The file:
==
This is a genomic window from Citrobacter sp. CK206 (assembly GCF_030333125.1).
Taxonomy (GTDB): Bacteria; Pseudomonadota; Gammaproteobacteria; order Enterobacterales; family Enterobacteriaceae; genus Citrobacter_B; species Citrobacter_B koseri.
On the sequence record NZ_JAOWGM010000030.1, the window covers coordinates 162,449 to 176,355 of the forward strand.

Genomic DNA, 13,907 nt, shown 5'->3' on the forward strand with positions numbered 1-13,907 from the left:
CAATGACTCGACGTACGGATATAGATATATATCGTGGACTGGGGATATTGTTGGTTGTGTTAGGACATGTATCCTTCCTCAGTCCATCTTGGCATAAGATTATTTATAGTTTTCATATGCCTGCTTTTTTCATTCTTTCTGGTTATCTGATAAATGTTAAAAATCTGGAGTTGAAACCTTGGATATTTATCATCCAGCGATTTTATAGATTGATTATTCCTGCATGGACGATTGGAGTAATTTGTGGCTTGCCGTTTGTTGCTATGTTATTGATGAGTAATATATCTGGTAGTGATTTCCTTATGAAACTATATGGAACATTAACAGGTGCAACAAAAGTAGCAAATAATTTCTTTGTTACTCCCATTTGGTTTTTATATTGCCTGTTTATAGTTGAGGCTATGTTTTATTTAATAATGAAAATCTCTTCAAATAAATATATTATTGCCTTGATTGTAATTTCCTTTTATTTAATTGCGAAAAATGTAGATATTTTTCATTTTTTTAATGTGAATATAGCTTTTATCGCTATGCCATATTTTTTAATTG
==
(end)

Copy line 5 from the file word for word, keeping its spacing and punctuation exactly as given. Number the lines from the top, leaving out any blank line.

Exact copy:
CAATGACTCGACGTACGGATATAGATATATATCGTGGACTGGGGATATTGTTGGTTGTGTTAGGACATGTATCCTTCCTCAGTCCATCTTGGCATAAGATTATTTATAGTTTTCATATGCCTGCTTTTTTCATTCTTTCTGGTTATCTGATAAATGTTAAAAATCTGGAGTTGAAACCTTGGATATTTATCATCCAGCGATTTTATAGATTGATTATTCCTGCATGGACGATTGGAGTAATTTGTGGCTTGCCGTTTGTTGCTATGTTATTGATGAGTAATATATCTGGTAGTGATTTCCTTATGAAACTATATGGAACATTAACAGGTGCAACAAAAGTAGCAAATAATTTCTTTGTTACTCCCATTTGGTTTTTATATTGCCTGTTTATAGTTGAGGCTATGTTTTATTTAATAATGAAAATCTCTTCAAATAAATATATTATTGCCTTGATTGTAATTTCCTTTTATTTAATTGCGAAAAATGTAGATATTTTTCATTTTTTTAATGTGAATATAGCTTTTATCGCTATGCCATATTTTTTAATTG